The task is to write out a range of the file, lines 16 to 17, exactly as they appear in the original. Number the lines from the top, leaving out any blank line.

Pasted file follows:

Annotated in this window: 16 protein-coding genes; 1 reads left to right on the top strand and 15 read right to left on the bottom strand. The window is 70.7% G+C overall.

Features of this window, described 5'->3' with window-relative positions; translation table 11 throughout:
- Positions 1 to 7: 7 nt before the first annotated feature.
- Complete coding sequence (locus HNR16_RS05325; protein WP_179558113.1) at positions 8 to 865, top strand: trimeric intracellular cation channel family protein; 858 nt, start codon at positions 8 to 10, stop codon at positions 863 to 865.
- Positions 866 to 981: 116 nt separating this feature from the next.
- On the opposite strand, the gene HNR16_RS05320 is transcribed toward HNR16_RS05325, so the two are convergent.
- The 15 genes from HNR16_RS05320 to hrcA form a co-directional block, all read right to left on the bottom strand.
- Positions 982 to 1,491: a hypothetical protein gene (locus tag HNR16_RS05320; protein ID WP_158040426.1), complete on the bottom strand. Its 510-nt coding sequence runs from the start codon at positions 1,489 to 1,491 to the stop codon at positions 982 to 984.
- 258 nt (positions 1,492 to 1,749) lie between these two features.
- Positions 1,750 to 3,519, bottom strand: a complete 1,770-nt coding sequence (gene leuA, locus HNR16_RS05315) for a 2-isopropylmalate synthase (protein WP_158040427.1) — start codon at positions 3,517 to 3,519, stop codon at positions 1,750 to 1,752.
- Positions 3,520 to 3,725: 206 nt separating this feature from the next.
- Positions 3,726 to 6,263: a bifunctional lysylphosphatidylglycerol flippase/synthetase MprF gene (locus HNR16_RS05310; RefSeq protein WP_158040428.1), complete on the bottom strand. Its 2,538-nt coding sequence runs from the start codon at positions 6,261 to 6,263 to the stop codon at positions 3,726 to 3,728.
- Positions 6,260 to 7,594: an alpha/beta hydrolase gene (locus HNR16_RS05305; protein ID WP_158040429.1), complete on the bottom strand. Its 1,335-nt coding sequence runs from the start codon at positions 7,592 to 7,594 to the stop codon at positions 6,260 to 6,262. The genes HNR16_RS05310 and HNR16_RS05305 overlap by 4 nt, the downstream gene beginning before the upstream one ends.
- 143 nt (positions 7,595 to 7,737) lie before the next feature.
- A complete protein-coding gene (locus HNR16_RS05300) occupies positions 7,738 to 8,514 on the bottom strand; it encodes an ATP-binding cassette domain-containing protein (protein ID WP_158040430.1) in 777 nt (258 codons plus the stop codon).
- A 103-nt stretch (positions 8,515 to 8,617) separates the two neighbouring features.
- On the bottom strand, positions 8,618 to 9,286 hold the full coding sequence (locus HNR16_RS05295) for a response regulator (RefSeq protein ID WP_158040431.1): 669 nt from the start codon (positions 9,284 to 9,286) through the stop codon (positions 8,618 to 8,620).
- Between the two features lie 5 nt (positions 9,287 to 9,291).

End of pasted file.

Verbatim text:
- A 103-nt stretch (positions 8,515 to 8,617) separates the two neighbouring features.
- On the bottom strand, positions 8,618 to 9,286 hold the full coding sequence (locus HNR16_RS05295) for a response regulator (RefSeq protein ID WP_158040431.1): 669 nt from the start codon (positions 9,284 to 9,286) through the stop codon (positions 8,618 to 8,620).